Gill, who worked in financial services for a number of years before coming to the civil service, said the way the government approaches digitalizing some services is the same as the traditional banks. 

I worked for Lloyd's, I worked for Barclays, they transformed over time. They went from branch banking to phone banking to online banking. But if you looked at the service in the branch and the service online, they were largely the same thing, just through a different channel.

What hadn’t changed was the definition of a bank, as defined by regulation, compliance teams, and customer service staff. Disruptors like Starling and Monzo came along and turned the model on its head, starting from what a customer needed from a bank, rather than trying to reinvent the same thing over and over in different channels. Gill added:

That is the mindset shift that needs to happen for our services to go from good to great.

The bad

Gill cited applying for legal aid as a good example of a service that needs improvement:

If I need financial support in the process of justice, I can take that from a paper-based process to an online process. It's still a really complicated online process. Why should I even have to apply? Why can't I just tell you whether you are eligible for legal aid.

While that first might be reliant on different policy decisions, from a technology perspective, this is something the government should be able to offer, Gill maintained:

That's not complicated technology, that's not hard, it's not bleeding edge. It's something that should be available to us. The thing that stops us is the thing that stops many organizations, it's a cultural way of doing things and changing that is really difficult.

This is further complicated by the fact that the UK government isn't one single body but many different legal entities. Gill explained:

Therefore you have to have data-sharing agreements between different government departments to be able to share data, which makes it more difficult. It took us two years to negotiate an agreement with another government department to get some data to check for eligibility for legal aid. Two years of negotiation within government data sharing.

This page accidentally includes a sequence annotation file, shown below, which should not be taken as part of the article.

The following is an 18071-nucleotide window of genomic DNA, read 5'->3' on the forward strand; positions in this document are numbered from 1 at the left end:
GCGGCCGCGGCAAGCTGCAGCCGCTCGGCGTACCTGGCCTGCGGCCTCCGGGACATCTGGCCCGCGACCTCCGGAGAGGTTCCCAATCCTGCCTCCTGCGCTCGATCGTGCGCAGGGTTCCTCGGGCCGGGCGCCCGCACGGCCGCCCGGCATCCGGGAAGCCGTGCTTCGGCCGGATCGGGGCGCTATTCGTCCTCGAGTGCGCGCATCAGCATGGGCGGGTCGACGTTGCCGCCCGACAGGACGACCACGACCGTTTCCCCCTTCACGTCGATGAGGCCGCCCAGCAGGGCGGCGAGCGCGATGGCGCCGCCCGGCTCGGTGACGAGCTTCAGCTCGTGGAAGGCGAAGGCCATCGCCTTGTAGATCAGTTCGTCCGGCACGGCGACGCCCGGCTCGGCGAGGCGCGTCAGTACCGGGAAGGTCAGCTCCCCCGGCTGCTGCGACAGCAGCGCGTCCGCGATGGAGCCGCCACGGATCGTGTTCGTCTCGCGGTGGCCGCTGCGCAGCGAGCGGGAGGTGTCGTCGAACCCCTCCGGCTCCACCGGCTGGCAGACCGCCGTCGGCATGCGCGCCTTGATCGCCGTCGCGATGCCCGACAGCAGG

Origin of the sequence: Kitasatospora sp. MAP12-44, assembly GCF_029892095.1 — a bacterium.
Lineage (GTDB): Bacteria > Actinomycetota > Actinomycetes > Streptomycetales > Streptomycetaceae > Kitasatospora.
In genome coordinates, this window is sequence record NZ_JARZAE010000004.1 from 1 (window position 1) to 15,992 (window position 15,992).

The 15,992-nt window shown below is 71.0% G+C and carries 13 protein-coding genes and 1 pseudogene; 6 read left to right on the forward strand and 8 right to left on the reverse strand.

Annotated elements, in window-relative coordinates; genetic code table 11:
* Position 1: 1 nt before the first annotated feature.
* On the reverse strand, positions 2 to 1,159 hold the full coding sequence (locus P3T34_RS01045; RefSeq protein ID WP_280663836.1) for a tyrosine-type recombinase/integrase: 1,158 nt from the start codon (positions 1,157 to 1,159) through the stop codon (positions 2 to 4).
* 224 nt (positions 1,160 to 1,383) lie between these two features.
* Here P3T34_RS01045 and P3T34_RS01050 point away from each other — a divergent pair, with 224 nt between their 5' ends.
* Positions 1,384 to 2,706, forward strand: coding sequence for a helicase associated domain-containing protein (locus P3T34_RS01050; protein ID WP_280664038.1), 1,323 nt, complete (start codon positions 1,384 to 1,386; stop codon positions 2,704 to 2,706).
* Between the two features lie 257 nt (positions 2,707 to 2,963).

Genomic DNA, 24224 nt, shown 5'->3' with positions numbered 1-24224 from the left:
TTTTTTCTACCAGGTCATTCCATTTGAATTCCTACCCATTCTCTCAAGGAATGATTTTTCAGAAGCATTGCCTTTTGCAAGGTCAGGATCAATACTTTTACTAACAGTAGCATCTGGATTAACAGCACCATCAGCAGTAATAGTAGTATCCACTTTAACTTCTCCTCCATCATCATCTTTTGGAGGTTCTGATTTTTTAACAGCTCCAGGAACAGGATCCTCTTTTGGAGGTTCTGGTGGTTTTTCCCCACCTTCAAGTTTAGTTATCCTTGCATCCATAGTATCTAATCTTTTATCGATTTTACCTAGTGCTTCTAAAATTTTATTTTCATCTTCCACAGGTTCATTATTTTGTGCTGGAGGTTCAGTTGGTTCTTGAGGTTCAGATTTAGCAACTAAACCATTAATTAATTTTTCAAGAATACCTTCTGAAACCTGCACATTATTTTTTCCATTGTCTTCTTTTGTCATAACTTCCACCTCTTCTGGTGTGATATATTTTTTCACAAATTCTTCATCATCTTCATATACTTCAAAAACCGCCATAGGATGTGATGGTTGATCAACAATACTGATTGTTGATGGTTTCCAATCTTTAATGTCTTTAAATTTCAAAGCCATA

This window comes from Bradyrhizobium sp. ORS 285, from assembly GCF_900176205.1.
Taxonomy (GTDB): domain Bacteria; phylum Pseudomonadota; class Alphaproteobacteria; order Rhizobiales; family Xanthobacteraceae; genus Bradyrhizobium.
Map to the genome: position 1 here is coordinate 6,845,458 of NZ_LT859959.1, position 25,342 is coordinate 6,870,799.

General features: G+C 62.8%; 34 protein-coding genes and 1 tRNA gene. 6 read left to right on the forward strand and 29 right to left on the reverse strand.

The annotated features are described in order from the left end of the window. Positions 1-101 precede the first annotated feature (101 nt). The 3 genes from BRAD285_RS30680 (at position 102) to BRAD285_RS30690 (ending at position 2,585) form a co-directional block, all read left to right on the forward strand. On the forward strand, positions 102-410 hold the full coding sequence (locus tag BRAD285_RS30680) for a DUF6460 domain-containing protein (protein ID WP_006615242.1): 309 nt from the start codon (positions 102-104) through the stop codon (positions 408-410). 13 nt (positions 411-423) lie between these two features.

The ugl-AI

While work is ongoing to overcome challenges around data-sharing and embedded culture, like pretty much every other organization since the arrival of ChatGPT, GDS is exploring the use of artificial intelligence (AI) in improving public services.

There are three areas of particular interest to Read. The first is machine-learning and pattern analysis to improve how the government runs public services, allocates resources, and is able to predict demand. 

Second is Copilot, which he says is a really useful tool for civil servants who need to have so much information to hand. 

And finally, GDS is currently investigating the potential for a generative chat interface as an additional user interface for citizens. Read said:

There are 700,000 pages on gov.UK. Government is really complicated. We write them really well and every page is accessible and loads really fast on a mobile phone, but it's a lot of information.

GDS is building a generative AI model that will let people ask questions of government in their own language and get simple answers back. While it has made significant progress with the project, the development process is proving extremely complicated. And it’s not ready for release yet because it's still hallucinating about 5% to 7% of the time. Read explained:

Slightly annoyingly, we decided that to make it as useful as possible, we told it that if you're going to give a recommendation, you've got to put the citations in - what page on gov.UK you’re giving the information from. That's the bit it's hallucinating. It’s giving a compelling answer and then making up the URLs. It’s really frustrating.

Another hiccup: the UK government chat tool briefly spoke French. Read added:

I still don’t know why. But I think we'll get there. The tech is moving fast, but the product has to be utterly ready before we put it in front of users.